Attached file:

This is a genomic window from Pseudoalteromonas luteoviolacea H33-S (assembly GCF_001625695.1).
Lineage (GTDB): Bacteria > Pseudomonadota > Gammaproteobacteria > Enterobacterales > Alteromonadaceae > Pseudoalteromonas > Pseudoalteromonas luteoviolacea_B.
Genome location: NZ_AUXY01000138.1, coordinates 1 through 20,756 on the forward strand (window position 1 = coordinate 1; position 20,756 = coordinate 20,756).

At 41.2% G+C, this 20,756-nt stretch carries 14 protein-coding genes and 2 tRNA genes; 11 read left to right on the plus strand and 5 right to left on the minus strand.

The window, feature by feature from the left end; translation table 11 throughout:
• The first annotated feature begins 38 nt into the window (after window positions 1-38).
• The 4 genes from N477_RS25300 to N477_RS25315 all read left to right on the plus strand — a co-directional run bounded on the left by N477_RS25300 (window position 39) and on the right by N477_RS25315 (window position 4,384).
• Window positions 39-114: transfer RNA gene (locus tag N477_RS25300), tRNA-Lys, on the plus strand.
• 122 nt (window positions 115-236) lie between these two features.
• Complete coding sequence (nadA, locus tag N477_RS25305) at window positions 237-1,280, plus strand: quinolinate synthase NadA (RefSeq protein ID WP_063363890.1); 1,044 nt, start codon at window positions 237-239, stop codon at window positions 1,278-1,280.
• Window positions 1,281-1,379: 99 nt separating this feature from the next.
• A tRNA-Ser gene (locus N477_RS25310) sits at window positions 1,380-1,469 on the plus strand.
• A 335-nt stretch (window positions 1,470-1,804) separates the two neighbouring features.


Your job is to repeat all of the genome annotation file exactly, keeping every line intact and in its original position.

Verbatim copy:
This is a genomic window from Pseudoalteromonas luteoviolacea H33-S (assembly GCF_001625695.1).
Lineage (GTDB): Bacteria > Pseudomonadota > Gammaproteobacteria > Enterobacterales > Alteromonadaceae > Pseudoalteromonas > Pseudoalteromonas luteoviolacea_B.
Genome location: NZ_AUXY01000138.1, coordinates 1 through 20,756 on the forward strand (window position 1 = coordinate 1; position 20,756 = coordinate 20,756).

At 41.2% G+C, this 20,756-nt stretch carries 14 protein-coding genes and 2 tRNA genes; 11 read left to right on the plus strand and 5 right to left on the minus strand.

The window, feature by feature from the left end; translation table 11 throughout:
• The first annotated feature begins 38 nt into the window (after window positions 1-38).
• The 4 genes from N477_RS25300 to N477_RS25315 all read left to right on the plus strand — a co-directional run bounded on the left by N477_RS25300 (window position 39) and on the right by N477_RS25315 (window position 4,384).
• Window positions 39-114: transfer RNA gene (locus tag N477_RS25300), tRNA-Lys, on the plus strand.
• 122 nt (window positions 115-236) lie between these two features.
• Complete coding sequence (nadA, locus tag N477_RS25305) at window positions 237-1,280, plus strand: quinolinate synthase NadA (RefSeq protein ID WP_063363890.1); 1,044 nt, start codon at window positions 237-239, stop codon at window positions 1,278-1,280.
• Window positions 1,281-1,379: 99 nt separating this feature from the next.
• A tRNA-Ser gene (locus N477_RS25310) sits at window positions 1,380-1,469 on the plus strand.
• A 335-nt stretch (window positions 1,470-1,804) separates the two neighbouring features.